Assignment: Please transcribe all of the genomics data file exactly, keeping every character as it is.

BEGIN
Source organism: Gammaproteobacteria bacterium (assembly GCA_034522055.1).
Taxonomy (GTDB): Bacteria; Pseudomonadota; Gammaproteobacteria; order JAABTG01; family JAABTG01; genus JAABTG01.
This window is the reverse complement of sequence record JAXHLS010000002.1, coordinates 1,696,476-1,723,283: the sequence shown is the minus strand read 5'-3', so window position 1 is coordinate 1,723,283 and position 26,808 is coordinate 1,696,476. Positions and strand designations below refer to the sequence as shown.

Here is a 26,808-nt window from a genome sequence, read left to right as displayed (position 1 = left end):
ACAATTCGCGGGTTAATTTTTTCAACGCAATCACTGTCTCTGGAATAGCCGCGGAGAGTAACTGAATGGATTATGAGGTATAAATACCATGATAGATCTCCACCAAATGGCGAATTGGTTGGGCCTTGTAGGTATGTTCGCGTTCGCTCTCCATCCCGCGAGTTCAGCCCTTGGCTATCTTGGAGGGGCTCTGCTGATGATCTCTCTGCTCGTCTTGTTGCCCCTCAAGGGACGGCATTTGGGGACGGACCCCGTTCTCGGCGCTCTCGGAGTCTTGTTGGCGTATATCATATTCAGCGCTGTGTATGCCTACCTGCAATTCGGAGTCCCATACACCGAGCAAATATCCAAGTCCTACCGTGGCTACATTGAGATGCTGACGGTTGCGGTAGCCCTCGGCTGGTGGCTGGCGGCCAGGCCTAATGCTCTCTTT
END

Source organism: Gammaproteobacteria bacterium (assembly GCA_034522055.1).
Taxonomy (GTDB): Bacteria; Pseudomonadota; Gammaproteobacteria; order JAABTG01; family JAABTG01; genus JAABTG01.
This window is the reverse complement of sequence record JAXHLS010000002.1, coordinates 1,696,476-1,723,283: the sequence shown is the minus strand read 5'-3', so window position 1 is coordinate 1,723,283 and position 26,808 is coordinate 1,696,476. Positions and strand designations below refer to the sequence as shown.

Here is a 26,808-nt window from a genome sequence, read left to right as displayed (position 1 = left end):
ACAATTCGCGGGTTAATTTTTTCAACGCAATCACTGTCTCTGGAATAGCCGCGGAGAGTAACTGAATGGATTATGAGGTATAAATACCATGATAGATCTCCACCAAATGGCGAATTGGTTGGGCCTTGTAGGTATGTTCGCGTTCGCTCTCCATCCCGCGAGTTCAGCCCTTGGCTATCTTGGAGGGGCTCTGCTGATGATCTCTCTGCTCGTCTTGTTGCCCCTCAAGGGACGGCATTTGGGGACGGACCCCGTTCTCGGCGCTCTCGGAGTCTTGTTGGCGTATATCATATTCAGCGCTGTGTATGCCTACCTGCAATTCGGAGTCCCATACACCGAGCAAATATCCAAGTCCTACCGTGGCTACATTGAGATGCTGACGGTTGCGGTAGCCCTCGGCTGGTGGCTGGCGGCCAGGCCTAATGCTCTCTTT